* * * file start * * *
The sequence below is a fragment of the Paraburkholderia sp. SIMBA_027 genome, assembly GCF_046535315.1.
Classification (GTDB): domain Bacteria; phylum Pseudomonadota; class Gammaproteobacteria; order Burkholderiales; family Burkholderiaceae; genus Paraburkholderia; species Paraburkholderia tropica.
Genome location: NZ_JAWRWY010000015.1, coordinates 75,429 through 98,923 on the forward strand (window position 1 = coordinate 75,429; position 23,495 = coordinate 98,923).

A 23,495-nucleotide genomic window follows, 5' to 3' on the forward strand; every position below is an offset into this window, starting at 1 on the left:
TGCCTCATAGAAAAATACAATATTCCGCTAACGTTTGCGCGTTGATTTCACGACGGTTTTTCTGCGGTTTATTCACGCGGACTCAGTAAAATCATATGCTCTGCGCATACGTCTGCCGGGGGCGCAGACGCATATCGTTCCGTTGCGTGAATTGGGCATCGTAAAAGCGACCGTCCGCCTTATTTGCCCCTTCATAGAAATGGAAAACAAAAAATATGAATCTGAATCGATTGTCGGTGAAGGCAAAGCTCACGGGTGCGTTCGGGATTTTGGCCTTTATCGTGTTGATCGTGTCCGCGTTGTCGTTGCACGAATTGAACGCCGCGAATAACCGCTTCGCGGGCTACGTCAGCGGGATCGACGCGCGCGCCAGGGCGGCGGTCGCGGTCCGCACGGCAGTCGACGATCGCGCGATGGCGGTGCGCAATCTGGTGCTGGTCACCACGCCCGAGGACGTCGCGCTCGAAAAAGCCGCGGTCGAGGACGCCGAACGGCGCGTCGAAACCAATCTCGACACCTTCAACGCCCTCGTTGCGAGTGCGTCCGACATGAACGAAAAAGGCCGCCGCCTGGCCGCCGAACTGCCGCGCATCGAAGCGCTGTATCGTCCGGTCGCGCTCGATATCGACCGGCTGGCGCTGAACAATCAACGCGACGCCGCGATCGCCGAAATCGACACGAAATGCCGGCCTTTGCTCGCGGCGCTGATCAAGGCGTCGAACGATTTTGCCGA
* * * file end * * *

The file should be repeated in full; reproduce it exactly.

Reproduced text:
The sequence below is a fragment of the Paraburkholderia sp. SIMBA_027 genome, assembly GCF_046535315.1.
Classification (GTDB): domain Bacteria; phylum Pseudomonadota; class Gammaproteobacteria; order Burkholderiales; family Burkholderiaceae; genus Paraburkholderia; species Paraburkholderia tropica.
Genome location: NZ_JAWRWY010000015.1, coordinates 75,429 through 98,923 on the forward strand (window position 1 = coordinate 75,429; position 23,495 = coordinate 98,923).

A 23,495-nucleotide genomic window follows, 5' to 3' on the forward strand; every position below is an offset into this window, starting at 1 on the left:
TGCCTCATAGAAAAATACAATATTCCGCTAACGTTTGCGCGTTGATTTCACGACGGTTTTTCTGCGGTTTATTCACGCGGACTCAGTAAAATCATATGCTCTGCGCATACGTCTGCCGGGGGCGCAGACGCATATCGTTCCGTTGCGTGAATTGGGCATCGTAAAAGCGACCGTCCGCCTTATTTGCCCCTTCATAGAAATGGAAAACAAAAAATATGAATCTGAATCGATTGTCGGTGAAGGCAAAGCTCACGGGTGCGTTCGGGATTTTGGCCTTTATCGTGTTGATCGTGTCCGCGTTGTCGTTGCACGAATTGAACGCCGCGAATAACCGCTTCGCGGGCTACGTCAGCGGGATCGACGCGCGCGCCAGGGCGGCGGTCGCGGTCCGCACGGCAGTCGACGATCGCGCGATGGCGGTGCGCAATCTGGTGCTGGTCACCACGCCCGAGGACGTCGCGCTCGAAAAAGCCGCGGTCGAGGACGCCGAACGGCGCGTCGAAACCAATCTCGACACCTTCAACGCCCTCGTTGCGAGTGCGTCCGACATGAACGAAAAAGGCCGCCGCCTGGCCGCCGAACTGCCGCGCATCGAAGCGCTGTATCGTCCGGTCGCGCTCGATATCGACCGGCTGGCGCTGAACAATCAACGCGACGCCGCGATCGCCGAAATCGACACGAAATGCCGGCCTTTGCTCGCGGCGCTGATCAAGGCGTCGAACGATTTTGCCGA